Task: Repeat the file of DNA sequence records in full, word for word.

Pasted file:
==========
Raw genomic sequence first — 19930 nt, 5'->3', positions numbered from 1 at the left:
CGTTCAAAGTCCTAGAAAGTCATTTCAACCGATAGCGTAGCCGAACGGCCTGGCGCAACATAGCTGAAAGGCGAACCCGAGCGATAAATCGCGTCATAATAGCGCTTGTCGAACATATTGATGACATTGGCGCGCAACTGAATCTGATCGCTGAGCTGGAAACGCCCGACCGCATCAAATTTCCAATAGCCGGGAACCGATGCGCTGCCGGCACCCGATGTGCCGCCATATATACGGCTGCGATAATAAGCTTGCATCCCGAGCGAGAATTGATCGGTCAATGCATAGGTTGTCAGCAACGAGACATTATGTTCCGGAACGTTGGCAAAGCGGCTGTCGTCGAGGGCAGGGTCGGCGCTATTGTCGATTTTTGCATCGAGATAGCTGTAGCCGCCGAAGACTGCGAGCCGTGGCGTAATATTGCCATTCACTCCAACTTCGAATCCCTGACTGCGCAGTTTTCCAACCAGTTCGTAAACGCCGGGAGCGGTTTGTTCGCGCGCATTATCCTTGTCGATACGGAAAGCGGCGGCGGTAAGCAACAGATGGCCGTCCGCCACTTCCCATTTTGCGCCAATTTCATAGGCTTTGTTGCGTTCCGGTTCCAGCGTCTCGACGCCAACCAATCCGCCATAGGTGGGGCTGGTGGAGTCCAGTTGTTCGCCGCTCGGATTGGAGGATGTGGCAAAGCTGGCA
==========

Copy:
Raw genomic sequence first — 19930 nt, 5'->3', positions numbered from 1 at the left:
CGTTCAAAGTCCTAGAAAGTCATTTCAACCGATAGCGTAGCCGAACGGCCTGGCGCAACATAGCTGAAAGGCGAACCCGAGCGATAAATCGCGTCATAATAGCGCTTGTCGAACATATTGATGACATTGGCGCGCAACTGAATCTGATCGCTGAGCTGGAAACGCCCGACCGCATCAAATTTCCAATAGCCGGGAACCGATGCGCTGCCGGCACCCGATGTGCCGCCATATATACGGCTGCGATAATAAGCTTGCATCCCGAGCGAGAATTGATCGGTCAATGCATAGGTTGTCAGCAACGAGACATTATGTTCCGGAACGTTGGCAAAGCGGCTGTCGTCGAGGGCAGGGTCGGCGCTATTGTCGATTTTTGCATCGAGATAGCTGTAGCCGCCGAAGACTGCGAGCCGTGGCGTAATATTGCCATTCACTCCAACTTCGAATCCCTGACTGCGCAGTTTTCCAACCAGTTCGTAAACGCCGGGAGCGGTTTGTTCGCGCGCATTATCCTTGTCGATACGGAAAGCGGCGGCGGTAAGCAACAGATGGCCGTCCGCCACTTCCCATTTTGCGCCAATTTCATAGGCTTTGTTGCGTTCCGGTTCCAGCGTCTCGACGCCAACCAATCCGCCATAGGTGGGGCTGGTGGAGTCCAGTTGTTCGCCGCTCGGATTGGAGGATGTGGCAAAGCTGGCA